# Ice Energy: Theory vs. Real Life

## Introduction

 Fig. 1: Can ice be efficiently used to create energy? (Source: Wikimedia Commons)

Have you ever heard someone say that they are turning off their Air Conditioning unit in order to save electricity and, thus, save money? This is an ensuing issue in our society. The amount of energy to cool our homes and buildings is large and, consequently, it costs a lot to perform this action. Ice Energy, a company based in Santa Barbara, California, takes a different route to try and solve this problem. This enterprise aims to reduce the energy used by normal Air Conditioning units. It attaches to any normal AC unit then uses an ice charging system that stores electrical energy in the form of ice (over night) and utilizes this energy during the peak energy demand levels of the day. [1] But does it succeed in its overarching goal? Does this somewhat simple solution actually resolve these high costs? I will discuss both sides to these questions, but ultimately side with it not being a complete solution.

## How Does Ice Energy Work?

The ice energy system (called the Ice Bear) basically works off of a branch of physics called thermodynamics: where heat and temperature are used to create energy or work. The hotter an object is, the more energy it has because the atoms that make it up move faster. [2] The Ice Bear integrates into the already existing AC by adding a new ice evaporator coil into the unit. Ice Energy claims that their system works in two basic modes: ice charging and ice cooling. At night, the Ice Bear system goes into ice charging mode where it freezes 450 gallons of water in the tank and thus stores electrical energy in the form of ice. Then, as the daytime temperatures rise, the Ice Bear goes into ice cooling mode, where it takes over the AC unit by pushing ice cold refrigerant to the regular AC unit and through the Ice Bear installed coil. [3] This lasts at least six hours, and then the regular Air Conditioning begins again. This process repeats as night and day alternate.

The Ice Bear integrates into the already existing AC by adding a new ice evaporator coil into the unit. Ice Energy claims that their system works in two basic modes: ice charging and ice cooling. At night, the Ice Bear system goes into ice charging mode where it freezes 450 gallons of water in the tank and thus stores electrical energy in the form of ice. Then, as the daytime temperatures rise, the Ice Bear goes into ice cooling mode, where it takes over the AC unit by pushing ice cold refrigerant to the regular AC unit and through the Ice Bear installed coil. [3] This lasts at least six hours, and then the regular Air Conditioning begins again. This process repeats as night and day alternate.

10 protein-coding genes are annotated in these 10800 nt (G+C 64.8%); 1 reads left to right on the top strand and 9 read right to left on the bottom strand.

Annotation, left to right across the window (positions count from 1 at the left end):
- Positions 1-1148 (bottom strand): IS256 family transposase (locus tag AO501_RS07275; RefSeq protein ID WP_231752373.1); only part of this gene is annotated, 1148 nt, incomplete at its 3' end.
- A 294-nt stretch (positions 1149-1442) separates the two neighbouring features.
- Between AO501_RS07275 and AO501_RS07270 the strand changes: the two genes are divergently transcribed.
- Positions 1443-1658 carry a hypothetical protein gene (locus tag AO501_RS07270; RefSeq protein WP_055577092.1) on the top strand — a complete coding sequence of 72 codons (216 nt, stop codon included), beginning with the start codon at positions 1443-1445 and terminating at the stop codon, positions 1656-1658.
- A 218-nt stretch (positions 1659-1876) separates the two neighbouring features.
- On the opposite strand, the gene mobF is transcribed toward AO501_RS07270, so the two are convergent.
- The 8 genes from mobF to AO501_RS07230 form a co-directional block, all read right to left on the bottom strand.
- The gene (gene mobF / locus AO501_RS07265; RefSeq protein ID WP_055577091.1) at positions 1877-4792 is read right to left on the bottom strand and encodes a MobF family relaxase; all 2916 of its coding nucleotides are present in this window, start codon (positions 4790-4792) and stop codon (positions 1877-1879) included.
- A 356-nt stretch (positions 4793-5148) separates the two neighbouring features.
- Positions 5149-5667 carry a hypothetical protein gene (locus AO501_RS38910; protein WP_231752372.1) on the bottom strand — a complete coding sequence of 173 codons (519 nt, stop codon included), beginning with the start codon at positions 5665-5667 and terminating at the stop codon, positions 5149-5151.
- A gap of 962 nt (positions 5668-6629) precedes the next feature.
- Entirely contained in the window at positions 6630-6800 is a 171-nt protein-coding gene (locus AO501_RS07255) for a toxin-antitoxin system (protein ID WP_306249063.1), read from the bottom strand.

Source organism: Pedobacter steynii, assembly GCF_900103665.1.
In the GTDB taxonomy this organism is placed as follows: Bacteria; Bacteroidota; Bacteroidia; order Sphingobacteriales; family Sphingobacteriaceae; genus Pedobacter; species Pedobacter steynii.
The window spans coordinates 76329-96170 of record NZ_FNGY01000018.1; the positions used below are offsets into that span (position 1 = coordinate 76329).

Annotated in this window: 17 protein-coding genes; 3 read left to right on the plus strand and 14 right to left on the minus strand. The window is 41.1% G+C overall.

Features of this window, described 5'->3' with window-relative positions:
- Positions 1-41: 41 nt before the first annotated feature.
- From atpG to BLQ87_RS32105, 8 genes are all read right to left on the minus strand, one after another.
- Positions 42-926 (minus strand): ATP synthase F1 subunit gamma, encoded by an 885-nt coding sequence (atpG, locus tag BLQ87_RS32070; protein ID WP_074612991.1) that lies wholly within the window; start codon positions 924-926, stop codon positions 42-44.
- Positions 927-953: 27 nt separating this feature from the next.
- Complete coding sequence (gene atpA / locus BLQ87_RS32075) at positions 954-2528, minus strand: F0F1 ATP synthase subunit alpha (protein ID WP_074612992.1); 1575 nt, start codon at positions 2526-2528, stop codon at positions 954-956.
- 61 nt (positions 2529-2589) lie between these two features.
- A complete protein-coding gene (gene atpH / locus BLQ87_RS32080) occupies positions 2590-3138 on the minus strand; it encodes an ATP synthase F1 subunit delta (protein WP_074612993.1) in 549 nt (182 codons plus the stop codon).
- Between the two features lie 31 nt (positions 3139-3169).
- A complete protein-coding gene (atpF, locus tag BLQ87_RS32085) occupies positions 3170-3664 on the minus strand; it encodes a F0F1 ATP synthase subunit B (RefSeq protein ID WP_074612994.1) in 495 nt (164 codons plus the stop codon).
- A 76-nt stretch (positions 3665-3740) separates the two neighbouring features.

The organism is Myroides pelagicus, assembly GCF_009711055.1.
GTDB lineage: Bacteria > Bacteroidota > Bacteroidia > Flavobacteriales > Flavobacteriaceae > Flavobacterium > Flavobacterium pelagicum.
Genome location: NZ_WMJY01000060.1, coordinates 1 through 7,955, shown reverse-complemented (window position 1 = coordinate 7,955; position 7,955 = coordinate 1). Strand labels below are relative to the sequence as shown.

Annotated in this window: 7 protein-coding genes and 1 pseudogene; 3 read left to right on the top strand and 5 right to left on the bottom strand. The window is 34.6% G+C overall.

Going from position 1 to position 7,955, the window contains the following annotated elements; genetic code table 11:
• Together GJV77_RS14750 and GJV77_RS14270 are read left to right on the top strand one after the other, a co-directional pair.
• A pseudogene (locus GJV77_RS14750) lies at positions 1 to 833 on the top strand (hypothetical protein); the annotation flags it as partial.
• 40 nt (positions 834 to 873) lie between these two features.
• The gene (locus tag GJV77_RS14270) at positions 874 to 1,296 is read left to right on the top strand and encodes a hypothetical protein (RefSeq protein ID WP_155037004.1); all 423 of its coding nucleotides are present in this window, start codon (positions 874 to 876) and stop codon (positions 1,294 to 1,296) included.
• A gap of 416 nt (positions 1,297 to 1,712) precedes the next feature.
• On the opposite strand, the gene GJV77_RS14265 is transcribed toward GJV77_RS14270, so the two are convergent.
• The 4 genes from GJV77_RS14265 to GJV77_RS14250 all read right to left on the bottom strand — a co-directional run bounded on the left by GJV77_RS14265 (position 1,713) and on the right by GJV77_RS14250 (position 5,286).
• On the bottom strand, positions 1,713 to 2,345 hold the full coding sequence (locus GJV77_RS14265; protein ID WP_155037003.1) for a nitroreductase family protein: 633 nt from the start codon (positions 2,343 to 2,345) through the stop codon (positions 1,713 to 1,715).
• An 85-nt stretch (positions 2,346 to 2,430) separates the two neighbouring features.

## Is Ice Energy Legitimate?

The second law of thermodynamics says that

 Q' = Q + E E > Q' (1 - Tin/Tout)

where Tin and Tout are the inside/outside temperatures (respectively) in degrees Kelvin, Q is the amount of heat that you are pumping out, and E is the electrical energy required to do this. [2]

Now, in theory, Ice Energy's whole foundation says that, at night when Toutin equals the freezing point of water. The difference between this temperature and room temperature is GREATER than the night/day temperature difference in most places that use air conditioning. So the amount of electricity you use is actually greater in an ice bear system. Ice Energy claims to reduce the amount of energy used by AC units by 95%. [1] This is a bold declaration and by analyzing the thermodynamics equation, this statement is false. In theory, the whole foundation of ice energy should work. It should save energy and it should save money. But when it is put to the test, its method simply does not work as easy as it may seem.

## Conclusion

Overall, the idea sounds great to most. The system will just cool water over night, storing energy, and then use this to power AC units during the daytime when it is most needed. But this conclusion overlooks much of the physics that stand behind such a method. When you dig deeper into the equations and components that make up the whole process, you may find that Ice Energy does not work as perfectly as it may seem.

© David Wilczynski. The author grants permission to copy, distribute and display this work in unaltered form, with attribution to the author, for noncommercial purposes only. All other rights, including commercial rights, are reserved to the author.

## References

[1] I. Penn, "New Ways to Put Energy in the Bank," Los Angeles Times, 11 Oct 15.

[2] R. T. Balmer, Modern Engineering Thermodynamics (Academic Press, 2011), pp 651-56.

[3] B. Whitman et al., Refrigeration and Air Conditioning Technology, 7th Ed. (Delmar Cengage Learning, 2012).